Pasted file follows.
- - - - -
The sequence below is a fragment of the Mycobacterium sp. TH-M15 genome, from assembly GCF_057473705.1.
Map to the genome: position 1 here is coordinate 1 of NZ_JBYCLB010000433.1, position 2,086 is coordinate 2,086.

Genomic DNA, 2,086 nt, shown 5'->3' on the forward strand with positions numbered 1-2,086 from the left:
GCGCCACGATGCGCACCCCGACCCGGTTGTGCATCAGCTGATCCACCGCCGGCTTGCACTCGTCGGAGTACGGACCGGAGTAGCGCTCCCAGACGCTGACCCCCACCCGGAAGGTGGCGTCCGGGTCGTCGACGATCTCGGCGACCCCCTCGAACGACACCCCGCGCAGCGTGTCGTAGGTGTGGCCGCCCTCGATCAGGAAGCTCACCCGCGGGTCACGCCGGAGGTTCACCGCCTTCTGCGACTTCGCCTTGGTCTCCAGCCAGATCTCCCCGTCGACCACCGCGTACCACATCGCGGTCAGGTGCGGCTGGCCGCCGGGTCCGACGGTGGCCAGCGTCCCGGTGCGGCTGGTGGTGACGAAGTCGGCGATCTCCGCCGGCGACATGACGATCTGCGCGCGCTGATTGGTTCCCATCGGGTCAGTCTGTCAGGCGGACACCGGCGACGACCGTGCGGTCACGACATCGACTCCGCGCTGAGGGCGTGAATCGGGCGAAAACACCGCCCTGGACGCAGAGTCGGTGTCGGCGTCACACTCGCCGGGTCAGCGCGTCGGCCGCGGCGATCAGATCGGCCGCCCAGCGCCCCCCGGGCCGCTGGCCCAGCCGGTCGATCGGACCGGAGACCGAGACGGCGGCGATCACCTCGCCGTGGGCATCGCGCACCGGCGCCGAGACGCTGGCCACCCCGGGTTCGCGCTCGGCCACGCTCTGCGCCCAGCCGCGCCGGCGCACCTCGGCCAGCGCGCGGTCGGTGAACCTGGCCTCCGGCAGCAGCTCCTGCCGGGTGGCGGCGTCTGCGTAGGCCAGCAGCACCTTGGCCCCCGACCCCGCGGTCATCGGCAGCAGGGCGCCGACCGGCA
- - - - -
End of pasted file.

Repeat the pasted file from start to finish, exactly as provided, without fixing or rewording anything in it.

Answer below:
The sequence below is a fragment of the Mycobacterium sp. TH-M15 genome, from assembly GCF_057473705.1.
Map to the genome: position 1 here is coordinate 1 of NZ_JBYCLB010000433.1, position 2,086 is coordinate 2,086.

Genomic DNA, 2,086 nt, shown 5'->3' on the forward strand with positions numbered 1-2,086 from the left:
GCGCCACGATGCGCACCCCGACCCGGTTGTGCATCAGCTGATCCACCGCCGGCTTGCACTCGTCGGAGTACGGACCGGAGTAGCGCTCCCAGACGCTGACCCCCACCCGGAAGGTGGCGTCCGGGTCGTCGACGATCTCGGCGACCCCCTCGAACGACACCCCGCGCAGCGTGTCGTAGGTGTGGCCGCCCTCGATCAGGAAGCTCACCCGCGGGTCACGCCGGAGGTTCACCGCCTTCTGCGACTTCGCCTTGGTCTCCAGCCAGATCTCCCCGTCGACCACCGCGTACCACATCGCGGTCAGGTGCGGCTGGCCGCCGGGTCCGACGGTGGCCAGCGTCCCGGTGCGGCTGGTGGTGACGAAGTCGGCGATCTCCGCCGGCGACATGACGATCTGCGCGCGCTGATTGGTTCCCATCGGGTCAGTCTGTCAGGCGGACACCGGCGACGACCGTGCGGTCACGACATCGACTCCGCGCTGAGGGCGTGAATCGGGCGAAAACACCGCCCTGGACGCAGAGTCGGTGTCGGCGTCACACTCGCCGGGTCAGCGCGTCGGCCGCGGCGATCAGATCGGCCGCCCAGCGCCCCCCGGGCCGCTGGCCCAGCCGGTCGATCGGACCGGAGACCGAGACGGCGGCGATCACCTCGCCGTGGGCATCGCGCACCGGCGCCGAGACGCTGGCCACCCCGGGTTCGCGCTCGGCCACGCTCTGCGCCCAGCCGCGCCGGCGCACCTCGGCCAGCGCGCGGTCGGTGAACCTGGCCTCCGGCAGCAGCTCCTGCCGGGTGGCGGCGTCTGCGTAGGCCAGCAGCACCTTGGCCCCCGACCCCGCGGTCATCGGCAGCAGGGCGCCGACCGGCA